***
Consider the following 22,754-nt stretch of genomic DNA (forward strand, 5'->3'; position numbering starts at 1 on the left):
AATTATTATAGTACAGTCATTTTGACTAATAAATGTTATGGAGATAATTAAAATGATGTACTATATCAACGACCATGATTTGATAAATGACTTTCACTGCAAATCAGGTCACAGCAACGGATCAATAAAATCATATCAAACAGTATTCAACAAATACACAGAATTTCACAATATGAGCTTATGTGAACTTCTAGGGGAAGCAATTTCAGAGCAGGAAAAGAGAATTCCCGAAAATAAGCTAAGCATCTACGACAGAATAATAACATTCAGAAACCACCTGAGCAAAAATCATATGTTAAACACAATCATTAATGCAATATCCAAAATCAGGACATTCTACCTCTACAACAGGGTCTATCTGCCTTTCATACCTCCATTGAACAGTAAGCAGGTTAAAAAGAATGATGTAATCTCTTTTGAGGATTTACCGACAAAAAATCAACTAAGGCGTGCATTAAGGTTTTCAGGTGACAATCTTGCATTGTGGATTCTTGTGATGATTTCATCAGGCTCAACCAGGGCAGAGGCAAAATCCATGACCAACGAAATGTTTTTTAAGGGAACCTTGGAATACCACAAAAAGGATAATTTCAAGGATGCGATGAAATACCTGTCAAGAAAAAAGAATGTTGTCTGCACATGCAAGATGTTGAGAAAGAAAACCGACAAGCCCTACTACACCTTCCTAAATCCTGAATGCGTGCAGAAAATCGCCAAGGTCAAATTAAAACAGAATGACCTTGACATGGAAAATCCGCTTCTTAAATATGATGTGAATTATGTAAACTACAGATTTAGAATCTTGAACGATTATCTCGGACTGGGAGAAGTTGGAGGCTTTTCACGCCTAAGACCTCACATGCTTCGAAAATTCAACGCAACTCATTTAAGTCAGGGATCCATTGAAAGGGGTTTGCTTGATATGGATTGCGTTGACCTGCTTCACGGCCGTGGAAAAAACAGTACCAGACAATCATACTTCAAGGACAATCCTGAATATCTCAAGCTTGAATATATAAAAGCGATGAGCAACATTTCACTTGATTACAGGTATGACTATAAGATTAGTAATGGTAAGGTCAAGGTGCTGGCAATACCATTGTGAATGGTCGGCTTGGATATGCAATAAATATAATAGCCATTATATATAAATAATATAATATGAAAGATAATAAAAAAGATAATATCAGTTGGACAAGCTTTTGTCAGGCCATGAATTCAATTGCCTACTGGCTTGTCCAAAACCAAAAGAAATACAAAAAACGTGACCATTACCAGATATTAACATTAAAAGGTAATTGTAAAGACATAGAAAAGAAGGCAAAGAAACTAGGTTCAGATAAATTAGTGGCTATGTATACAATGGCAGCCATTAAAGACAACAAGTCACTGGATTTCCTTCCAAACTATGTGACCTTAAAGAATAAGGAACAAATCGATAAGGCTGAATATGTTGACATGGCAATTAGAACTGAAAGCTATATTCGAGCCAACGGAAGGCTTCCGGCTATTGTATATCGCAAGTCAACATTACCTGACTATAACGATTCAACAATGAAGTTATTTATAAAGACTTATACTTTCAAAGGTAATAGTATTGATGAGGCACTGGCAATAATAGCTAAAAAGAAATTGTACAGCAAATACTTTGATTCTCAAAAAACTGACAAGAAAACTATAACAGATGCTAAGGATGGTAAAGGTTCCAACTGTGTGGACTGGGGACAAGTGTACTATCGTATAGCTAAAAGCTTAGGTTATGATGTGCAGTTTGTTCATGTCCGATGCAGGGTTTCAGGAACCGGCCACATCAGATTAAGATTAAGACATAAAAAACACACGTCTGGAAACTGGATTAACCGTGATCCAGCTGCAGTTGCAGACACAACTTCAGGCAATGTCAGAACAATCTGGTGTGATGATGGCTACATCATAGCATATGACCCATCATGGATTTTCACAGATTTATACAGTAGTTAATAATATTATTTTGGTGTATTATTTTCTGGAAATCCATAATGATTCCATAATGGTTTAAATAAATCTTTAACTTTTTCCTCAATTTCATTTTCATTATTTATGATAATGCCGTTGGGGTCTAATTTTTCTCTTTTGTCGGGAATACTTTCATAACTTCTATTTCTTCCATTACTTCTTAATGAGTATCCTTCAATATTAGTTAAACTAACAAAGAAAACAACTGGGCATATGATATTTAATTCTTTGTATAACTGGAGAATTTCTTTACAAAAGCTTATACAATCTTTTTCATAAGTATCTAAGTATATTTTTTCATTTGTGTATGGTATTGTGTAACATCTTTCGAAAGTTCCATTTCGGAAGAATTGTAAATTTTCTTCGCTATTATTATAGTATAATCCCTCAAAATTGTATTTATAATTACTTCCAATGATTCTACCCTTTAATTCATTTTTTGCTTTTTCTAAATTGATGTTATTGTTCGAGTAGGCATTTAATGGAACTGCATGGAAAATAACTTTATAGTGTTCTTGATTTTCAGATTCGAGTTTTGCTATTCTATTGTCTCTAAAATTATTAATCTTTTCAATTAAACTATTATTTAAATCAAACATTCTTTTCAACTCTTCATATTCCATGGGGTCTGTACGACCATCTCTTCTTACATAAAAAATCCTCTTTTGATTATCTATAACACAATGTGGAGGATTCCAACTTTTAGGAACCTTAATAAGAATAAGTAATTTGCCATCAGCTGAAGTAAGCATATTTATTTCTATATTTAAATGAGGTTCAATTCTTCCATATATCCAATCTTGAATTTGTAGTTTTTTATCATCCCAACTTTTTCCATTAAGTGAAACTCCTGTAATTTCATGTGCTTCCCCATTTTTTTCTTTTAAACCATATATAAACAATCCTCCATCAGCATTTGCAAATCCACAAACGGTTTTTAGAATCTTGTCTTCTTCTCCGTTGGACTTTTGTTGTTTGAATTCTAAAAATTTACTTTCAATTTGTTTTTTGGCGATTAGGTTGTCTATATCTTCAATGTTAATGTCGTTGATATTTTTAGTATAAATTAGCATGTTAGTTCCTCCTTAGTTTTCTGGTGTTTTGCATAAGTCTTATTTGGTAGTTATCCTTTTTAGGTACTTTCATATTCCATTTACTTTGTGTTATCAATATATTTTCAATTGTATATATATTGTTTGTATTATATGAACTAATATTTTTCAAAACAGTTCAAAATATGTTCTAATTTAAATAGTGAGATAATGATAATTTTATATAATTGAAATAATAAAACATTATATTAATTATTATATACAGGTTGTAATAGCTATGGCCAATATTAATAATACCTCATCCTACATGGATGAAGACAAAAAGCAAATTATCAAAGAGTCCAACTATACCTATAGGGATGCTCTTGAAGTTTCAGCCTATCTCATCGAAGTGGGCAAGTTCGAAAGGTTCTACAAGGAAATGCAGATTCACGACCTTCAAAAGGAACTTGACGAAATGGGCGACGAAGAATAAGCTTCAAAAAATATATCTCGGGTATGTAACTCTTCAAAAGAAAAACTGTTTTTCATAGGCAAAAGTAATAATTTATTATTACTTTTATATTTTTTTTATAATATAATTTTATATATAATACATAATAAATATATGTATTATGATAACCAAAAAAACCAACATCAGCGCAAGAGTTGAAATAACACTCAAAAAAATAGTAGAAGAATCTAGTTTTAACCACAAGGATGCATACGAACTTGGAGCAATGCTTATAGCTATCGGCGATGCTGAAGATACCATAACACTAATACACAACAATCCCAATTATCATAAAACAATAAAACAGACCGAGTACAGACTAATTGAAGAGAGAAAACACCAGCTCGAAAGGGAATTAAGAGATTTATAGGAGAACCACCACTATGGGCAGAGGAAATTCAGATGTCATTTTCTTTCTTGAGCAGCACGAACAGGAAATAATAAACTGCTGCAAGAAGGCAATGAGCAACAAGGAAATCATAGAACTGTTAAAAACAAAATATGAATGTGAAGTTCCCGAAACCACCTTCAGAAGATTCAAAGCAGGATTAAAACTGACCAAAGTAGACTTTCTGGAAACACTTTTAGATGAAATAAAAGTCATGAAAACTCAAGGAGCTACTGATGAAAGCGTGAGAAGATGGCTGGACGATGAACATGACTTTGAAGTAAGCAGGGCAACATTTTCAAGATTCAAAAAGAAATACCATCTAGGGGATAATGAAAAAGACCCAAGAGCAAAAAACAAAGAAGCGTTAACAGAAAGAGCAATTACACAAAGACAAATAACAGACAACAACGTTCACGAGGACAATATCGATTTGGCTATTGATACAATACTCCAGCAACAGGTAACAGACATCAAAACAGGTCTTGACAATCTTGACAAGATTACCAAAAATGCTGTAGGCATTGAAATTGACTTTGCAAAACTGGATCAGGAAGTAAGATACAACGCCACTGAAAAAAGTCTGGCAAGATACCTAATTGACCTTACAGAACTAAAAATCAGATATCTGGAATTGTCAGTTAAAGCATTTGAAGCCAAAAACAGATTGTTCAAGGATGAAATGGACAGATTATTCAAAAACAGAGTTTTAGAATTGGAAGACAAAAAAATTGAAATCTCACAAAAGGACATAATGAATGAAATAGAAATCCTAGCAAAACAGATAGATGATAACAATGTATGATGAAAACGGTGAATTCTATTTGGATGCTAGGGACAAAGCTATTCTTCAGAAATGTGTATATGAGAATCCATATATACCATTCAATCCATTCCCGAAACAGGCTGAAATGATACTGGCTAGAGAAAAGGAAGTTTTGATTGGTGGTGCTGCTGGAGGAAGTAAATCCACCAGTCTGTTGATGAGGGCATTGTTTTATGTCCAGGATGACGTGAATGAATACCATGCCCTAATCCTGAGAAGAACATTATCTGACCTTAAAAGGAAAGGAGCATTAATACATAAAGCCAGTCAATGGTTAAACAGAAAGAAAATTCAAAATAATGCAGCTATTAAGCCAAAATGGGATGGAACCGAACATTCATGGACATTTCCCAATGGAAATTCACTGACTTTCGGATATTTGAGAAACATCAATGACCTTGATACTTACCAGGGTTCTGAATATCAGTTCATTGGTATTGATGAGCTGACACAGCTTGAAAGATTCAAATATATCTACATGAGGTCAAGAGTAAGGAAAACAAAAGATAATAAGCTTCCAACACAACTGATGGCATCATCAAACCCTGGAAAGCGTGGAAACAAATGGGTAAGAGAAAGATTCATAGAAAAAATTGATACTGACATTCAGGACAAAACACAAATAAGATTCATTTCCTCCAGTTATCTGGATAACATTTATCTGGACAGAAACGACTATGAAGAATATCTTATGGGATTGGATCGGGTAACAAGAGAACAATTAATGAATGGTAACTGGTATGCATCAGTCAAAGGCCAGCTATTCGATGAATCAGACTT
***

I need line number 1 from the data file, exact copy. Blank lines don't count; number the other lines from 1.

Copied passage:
Consider the following 22,754-nt stretch of genomic DNA (forward strand, 5'->3'; position numbering starts at 1 on the left):